Looking at traditional concepts is a sure-fire way to get branded as irrelevant in today's military planning environment, where the new and the controversial are the keys to success. But consider what we're doing. The tin can's primary weapon in the last major war was the gun. As a main battery it was hard to beat: it could be aimed at land, air, and surface targets, could be repaired and replenished easily from on-board resources and forward-based logistics, and was locally controlled.
Faced with more sophisticated tactical threats, we stuffed our destroyers with the first of the designer weapons: hedgehogs, ASROCS, surface-to-air and surface-to-surface missiles. These fortunately filled the bill without disturbing the tin can's essential nature—a snappy little sea-going watchdog, intended to buy a small slice of sea control in either blue water or the littoral.
Times have changed. We are the world's premier naval power (with an asterisk for downsizing and some gaping holes in shallow-water capability), but our overall strategic consciousness regarding the post-Cold War world has led to a belief that the next battle will be in some far-off corner just beyond the reach of U.S. land-based forces. It is this that has driven the Navy to dedicate its first major combatant buy of the new century to the "battle ashore." But does the DD-21 represent an astute understanding of what our joint warfighting needs are, or does it represent a fear that if we cannot play in the latest game that there is no role at all for us?
Two things should bother us about the concept of the land attack destroyer. First, it offers the temptation to exert dramatic but ill-conceived influence, perhaps rapidly and relatively safely, but with all the shortcomings of extemporaneous strategy, making claims of muscle flexing, imperialism, and interference. Second, the concept should lead to some soul-searching questions regarding the increasingly quaint issue of sea control. Naval forces are supposed to fight at sea but the current frenzy over joint operations has resulted in a decidedly landward gaze from the Navy.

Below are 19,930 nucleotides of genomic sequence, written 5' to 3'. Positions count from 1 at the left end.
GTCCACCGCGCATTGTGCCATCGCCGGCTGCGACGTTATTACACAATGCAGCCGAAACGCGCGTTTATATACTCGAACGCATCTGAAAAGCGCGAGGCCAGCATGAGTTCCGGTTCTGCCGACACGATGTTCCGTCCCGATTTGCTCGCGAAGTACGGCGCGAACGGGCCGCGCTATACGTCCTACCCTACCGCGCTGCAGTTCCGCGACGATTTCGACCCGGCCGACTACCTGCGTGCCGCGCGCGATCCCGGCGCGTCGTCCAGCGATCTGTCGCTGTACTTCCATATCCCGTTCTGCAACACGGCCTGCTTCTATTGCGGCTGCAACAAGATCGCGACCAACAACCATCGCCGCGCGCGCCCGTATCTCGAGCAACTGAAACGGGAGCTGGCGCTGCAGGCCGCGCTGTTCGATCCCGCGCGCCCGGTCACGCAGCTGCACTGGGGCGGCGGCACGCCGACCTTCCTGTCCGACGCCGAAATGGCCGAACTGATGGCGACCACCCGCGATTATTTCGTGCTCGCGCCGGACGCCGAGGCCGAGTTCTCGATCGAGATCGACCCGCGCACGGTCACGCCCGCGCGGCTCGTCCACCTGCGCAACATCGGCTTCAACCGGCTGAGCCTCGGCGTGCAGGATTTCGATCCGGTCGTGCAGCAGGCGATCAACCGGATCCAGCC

So what's a modern destroyer to do? For starters, it could do what destroyers have done for most of this century: provide a versatile package of sea control that occasionally and, out of necessity, brushes up against the shoreline. Lest we forget, the dangerous land masses we are so worried about these days are surrounded by dangerous waters that are becoming more challenging, thanks to antiship missiles, faster patrol craft, newer submarines, and a global trade in sophisticated naval weapons. Building a next generation destroyer to control these waters makes sense, particularly since the limitations on installed weaponry will make this modestly priced ship somewhat limited in mission capability.
The end of the Cold War was supposed to bring about the demise of our continental strategy. It should have heralded a new age in American naval strategy. A brief consideration of the contemporary world would lead us to think so; we are on friendly terms with the major land powers, and the armies on the march today generally are small and ill-equipped. It would seem that the most important thing the Navy can do for our overall strategy is to ensure access to those littoral regions in which we are interested. Instead, Navy strategists and ship builders are preoccupied with crushing battalions.
In the meantime, who's watching the water?
Commander McKearney, U.S. Navy (Retired) , is an analyst at Kapos Associates in San Diego working on joint and naval command-and-control issues.